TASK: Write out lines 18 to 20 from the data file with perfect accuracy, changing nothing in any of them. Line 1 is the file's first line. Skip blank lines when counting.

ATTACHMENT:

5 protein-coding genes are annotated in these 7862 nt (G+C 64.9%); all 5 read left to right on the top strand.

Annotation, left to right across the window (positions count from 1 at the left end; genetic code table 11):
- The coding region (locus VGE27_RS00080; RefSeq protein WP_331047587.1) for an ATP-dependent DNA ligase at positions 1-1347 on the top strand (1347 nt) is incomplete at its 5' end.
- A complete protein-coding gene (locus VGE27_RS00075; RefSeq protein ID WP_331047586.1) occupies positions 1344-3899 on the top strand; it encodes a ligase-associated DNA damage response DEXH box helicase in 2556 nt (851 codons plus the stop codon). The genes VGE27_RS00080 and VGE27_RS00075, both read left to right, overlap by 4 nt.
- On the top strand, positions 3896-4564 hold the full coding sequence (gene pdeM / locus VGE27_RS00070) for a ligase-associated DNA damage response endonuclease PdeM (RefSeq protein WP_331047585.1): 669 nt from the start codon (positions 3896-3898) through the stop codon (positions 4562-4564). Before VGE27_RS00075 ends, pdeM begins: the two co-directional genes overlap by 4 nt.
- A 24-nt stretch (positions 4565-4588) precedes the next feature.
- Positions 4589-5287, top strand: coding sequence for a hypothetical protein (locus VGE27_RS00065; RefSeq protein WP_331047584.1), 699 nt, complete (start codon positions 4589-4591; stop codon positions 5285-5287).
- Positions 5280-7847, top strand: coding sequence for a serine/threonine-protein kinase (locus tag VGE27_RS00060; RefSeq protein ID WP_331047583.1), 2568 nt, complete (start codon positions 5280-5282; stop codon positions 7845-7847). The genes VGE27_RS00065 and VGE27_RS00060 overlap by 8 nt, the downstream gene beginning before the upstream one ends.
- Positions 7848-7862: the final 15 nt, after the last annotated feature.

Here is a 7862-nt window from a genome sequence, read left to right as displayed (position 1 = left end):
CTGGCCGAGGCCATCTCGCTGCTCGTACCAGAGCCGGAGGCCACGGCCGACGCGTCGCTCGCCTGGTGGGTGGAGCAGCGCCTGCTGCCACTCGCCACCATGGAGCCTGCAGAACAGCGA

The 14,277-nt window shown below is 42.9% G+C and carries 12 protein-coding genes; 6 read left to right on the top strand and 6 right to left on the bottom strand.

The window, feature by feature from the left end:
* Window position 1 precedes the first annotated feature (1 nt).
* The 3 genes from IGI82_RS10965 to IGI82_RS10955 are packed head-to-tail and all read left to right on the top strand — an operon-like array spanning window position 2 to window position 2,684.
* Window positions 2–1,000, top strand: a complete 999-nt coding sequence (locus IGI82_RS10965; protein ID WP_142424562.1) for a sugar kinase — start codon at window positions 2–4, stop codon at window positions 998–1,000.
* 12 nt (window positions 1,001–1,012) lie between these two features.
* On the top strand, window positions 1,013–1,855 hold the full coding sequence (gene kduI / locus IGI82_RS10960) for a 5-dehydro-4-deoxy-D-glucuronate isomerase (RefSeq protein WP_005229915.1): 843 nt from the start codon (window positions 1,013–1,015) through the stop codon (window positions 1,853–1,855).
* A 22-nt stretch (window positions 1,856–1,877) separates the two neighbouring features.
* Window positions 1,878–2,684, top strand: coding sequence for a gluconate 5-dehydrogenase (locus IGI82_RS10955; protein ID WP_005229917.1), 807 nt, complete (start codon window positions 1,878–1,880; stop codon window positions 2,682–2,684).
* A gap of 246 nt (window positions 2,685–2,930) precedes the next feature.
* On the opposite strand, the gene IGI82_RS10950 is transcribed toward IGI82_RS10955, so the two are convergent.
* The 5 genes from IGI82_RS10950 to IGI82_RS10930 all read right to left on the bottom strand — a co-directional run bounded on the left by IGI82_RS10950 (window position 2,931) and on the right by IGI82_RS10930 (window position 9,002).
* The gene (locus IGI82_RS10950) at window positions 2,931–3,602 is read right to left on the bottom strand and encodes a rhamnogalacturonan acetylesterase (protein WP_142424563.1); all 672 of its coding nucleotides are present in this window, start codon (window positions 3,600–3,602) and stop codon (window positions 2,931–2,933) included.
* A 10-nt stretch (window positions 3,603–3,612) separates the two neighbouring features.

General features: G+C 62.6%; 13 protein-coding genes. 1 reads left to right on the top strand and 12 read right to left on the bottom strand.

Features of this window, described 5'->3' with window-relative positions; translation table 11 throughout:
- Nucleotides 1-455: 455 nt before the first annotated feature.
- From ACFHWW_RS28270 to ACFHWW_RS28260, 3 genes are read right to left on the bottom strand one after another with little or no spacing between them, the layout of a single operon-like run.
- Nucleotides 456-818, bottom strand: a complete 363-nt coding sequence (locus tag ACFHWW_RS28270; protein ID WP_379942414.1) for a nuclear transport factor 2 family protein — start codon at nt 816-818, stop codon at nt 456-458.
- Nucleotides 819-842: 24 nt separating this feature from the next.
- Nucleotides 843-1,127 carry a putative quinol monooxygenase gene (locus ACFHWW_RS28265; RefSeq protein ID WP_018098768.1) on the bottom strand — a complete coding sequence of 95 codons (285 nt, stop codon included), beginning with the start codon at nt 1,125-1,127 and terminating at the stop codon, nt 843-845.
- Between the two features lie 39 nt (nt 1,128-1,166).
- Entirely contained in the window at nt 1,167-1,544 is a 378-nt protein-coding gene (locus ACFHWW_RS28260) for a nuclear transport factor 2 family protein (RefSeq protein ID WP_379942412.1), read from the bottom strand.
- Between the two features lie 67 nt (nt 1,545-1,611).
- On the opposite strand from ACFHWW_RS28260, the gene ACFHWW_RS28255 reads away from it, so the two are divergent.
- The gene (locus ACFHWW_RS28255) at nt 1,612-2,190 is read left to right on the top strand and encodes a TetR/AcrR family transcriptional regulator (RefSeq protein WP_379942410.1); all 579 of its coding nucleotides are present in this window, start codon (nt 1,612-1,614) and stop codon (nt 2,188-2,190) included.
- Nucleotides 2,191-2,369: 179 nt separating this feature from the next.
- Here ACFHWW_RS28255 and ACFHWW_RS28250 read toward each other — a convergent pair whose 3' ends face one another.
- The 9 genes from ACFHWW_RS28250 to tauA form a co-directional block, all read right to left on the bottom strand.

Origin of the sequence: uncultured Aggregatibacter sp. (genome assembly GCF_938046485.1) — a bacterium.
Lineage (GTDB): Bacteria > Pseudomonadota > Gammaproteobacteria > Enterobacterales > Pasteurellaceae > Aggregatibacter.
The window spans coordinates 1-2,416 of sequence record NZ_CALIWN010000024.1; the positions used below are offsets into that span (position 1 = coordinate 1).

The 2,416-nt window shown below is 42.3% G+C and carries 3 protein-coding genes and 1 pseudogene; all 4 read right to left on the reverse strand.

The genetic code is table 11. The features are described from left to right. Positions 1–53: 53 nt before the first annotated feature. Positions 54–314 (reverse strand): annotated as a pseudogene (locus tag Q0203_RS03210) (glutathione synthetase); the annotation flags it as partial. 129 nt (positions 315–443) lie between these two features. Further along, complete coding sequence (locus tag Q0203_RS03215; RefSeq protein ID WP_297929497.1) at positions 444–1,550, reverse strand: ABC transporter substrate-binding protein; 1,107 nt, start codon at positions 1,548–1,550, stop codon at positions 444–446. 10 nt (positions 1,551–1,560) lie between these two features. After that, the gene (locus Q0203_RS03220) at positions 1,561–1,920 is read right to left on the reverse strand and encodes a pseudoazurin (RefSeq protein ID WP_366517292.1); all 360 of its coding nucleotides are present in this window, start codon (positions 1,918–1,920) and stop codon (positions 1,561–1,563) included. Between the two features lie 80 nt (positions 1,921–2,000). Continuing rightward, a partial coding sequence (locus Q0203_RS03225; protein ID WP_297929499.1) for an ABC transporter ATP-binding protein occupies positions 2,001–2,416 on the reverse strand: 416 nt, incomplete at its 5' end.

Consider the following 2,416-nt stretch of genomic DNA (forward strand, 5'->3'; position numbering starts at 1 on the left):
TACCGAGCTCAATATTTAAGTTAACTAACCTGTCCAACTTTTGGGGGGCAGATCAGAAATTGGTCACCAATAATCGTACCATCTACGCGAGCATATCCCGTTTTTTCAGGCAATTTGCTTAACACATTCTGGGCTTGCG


* On the top strand, window positions 1,013–1,855 hold the full coding sequence (gene kduI / locus IGI82_RS10960) for a 5-dehydro-4-deoxy-D-glucuronate isomerase (RefSeq protein WP_005229915.1): 843 nt from the start codon (window positions 1,013–1,015) through the stop codon (window positions 1,853–1,855).
* A 22-nt stretch (window positions 1,856–1,877) separates the two neighbouring features.
* Window positions 1,878–2,684, top strand: coding sequence for a gluconate 5-dehydrogenase (locus IGI82_RS10955; protein ID WP_005229917.1), 807 nt, complete (start codon window positions 1,878–1,880; stop codon window positions 2,682–2,684).